Bird痴-Eye View

In late fall I visited my hometown in Oita Prefecture. Unlike the abnormal situation in Tokyo, where, probably as a result of global warming, the roadside trees are still green, there was an atmosphere and appearance of late fall there, and the autumn foliage created a stunning tapestry. I was deeply moved by the spectacle. Come to think of it, my visits back home have usually been at the height of summer. Perhaps it was the spirit of my childhood days chasing fish in limpid streams that prompted me to choose that time of year.

One of the reasons for visiting my hometown this time was to experience the Kokonoe “dream” suspension bridge for pedestrians. The scale of the bridge is awesome: a total length of 390 meters, a height of 173 meters, total construction costs of \2 billion, and a capacity to withstand the weight of 1,800 adults. In particular, my interest was piqued by the sheer height of the bridge. It is as if a suspension bridge has been erected right over the cluster of skyscrapers in Shinjuku. Just imagine looking down and seeing the tops of those high-rise buildings below you.

Anyway, the bridge really does have height and length. And at a glance, I understood why that height and length are so fantastic. The amazing and beautiful sight of the gorge spreading into the distance below appears just like a huge Japanese-style painting.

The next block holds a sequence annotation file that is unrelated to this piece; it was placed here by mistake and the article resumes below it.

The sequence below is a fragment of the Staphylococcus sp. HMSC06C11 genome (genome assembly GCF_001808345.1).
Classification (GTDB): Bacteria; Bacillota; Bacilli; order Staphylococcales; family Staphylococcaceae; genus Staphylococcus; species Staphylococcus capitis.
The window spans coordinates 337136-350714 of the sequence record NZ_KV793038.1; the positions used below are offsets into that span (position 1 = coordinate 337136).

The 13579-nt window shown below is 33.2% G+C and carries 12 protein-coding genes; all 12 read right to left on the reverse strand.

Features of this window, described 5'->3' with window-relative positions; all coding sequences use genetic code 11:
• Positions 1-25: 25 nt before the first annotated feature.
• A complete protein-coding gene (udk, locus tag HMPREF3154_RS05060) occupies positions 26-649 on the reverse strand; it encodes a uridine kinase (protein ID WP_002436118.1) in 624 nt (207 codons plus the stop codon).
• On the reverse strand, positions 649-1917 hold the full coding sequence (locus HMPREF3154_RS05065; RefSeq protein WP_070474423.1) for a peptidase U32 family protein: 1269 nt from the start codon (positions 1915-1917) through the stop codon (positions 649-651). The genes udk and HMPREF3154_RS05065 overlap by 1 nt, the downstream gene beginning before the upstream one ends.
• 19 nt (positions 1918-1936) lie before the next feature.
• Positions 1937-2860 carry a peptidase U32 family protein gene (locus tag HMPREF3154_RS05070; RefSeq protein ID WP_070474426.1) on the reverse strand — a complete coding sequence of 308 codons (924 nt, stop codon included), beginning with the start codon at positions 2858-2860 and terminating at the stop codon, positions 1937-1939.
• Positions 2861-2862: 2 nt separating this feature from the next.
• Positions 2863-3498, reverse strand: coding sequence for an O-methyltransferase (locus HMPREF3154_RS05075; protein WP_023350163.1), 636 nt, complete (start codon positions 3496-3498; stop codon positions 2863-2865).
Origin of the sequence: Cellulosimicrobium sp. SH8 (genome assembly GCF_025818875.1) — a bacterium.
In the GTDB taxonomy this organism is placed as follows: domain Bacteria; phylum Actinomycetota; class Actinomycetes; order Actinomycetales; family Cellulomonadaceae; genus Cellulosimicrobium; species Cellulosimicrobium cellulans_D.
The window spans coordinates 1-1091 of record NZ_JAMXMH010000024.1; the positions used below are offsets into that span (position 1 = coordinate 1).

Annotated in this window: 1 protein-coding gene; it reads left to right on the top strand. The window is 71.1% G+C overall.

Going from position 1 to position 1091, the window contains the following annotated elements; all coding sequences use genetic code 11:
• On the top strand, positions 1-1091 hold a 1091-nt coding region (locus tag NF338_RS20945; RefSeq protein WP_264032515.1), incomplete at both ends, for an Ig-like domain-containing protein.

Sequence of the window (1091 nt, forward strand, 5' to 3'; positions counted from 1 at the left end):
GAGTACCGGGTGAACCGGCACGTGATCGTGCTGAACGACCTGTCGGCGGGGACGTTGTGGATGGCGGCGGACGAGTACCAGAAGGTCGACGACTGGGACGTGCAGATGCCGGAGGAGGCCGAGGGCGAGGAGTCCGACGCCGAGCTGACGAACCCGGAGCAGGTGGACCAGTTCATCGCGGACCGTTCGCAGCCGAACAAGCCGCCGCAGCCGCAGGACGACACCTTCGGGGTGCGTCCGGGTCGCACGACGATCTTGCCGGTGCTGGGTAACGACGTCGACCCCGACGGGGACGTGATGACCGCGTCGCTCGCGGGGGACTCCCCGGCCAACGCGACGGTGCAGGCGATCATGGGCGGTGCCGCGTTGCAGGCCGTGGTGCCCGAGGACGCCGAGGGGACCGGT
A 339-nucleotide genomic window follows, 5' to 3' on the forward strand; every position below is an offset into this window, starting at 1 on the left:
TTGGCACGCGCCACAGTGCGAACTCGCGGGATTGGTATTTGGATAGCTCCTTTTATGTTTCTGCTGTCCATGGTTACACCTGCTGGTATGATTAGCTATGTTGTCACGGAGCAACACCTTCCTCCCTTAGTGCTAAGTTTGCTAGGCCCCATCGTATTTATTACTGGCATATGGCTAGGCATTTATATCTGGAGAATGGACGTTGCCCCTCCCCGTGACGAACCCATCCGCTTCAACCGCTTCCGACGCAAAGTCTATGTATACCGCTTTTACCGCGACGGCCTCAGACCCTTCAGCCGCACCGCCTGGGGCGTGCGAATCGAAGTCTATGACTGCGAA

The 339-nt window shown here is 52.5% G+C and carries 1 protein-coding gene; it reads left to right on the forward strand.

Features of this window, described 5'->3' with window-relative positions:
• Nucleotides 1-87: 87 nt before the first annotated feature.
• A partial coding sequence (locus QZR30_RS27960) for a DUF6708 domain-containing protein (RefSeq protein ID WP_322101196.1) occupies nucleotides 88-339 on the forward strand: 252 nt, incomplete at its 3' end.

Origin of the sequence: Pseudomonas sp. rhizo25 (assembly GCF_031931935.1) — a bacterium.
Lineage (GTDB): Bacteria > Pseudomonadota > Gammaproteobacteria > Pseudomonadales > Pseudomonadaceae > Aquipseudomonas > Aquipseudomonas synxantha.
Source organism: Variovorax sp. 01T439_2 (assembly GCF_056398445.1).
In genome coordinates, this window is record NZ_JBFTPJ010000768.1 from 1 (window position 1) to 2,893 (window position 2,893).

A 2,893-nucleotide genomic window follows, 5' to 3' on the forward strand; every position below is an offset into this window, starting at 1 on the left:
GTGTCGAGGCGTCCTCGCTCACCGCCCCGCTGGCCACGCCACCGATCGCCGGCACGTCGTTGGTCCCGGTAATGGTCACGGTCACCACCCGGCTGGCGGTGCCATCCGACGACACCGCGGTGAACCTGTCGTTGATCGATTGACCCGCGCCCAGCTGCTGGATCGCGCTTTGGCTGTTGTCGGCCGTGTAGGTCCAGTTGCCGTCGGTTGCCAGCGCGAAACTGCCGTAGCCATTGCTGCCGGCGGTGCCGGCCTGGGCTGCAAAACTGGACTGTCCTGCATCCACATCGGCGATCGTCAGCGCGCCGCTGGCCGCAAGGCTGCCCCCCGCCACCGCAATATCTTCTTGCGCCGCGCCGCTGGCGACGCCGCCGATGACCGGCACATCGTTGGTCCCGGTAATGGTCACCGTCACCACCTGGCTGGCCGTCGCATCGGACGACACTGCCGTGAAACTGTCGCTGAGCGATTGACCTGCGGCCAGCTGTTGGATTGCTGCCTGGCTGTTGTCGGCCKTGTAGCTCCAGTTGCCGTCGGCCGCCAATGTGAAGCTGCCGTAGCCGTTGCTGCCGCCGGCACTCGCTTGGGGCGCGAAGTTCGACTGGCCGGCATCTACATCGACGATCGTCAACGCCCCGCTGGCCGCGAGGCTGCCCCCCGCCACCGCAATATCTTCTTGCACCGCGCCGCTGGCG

On the right-hand side of the mosaic gorge the 83-meter-high Shindo Waterfall looks exactly like the Kegon Falls in Nikko. On the left-hand side the Medaki Waterfall drops gently from a height of 94 meters like a stretched cloth. The clear water from these two falls flows out of their basins, and about where they meet there is an old stack of green pine trees. The contrast of the greenery, the autumn colors, and the waterfalls is superb. The water then turns into a white waterfall that flows down for three kilometers into the bottom of the Kyusuikei ravine, which is famous for its autumn foliage.

From the suspension bridge it is possible to see the spectacular autumn tints of Kyusuikei far away. The bridge, you see, crosses a huge pot-shaped gorge lying at the edge of Kyusuikei.
Thanks to modern bridge technology, it has become possible for human beings to get a bird’s-eye view of wonderful and secluded scenery that previously only birds could see. This scenery, it can be said, is the true value of the Kokonoe “dream” suspension bridge. I couldn’t help feeling that I would like to be a bird in every season.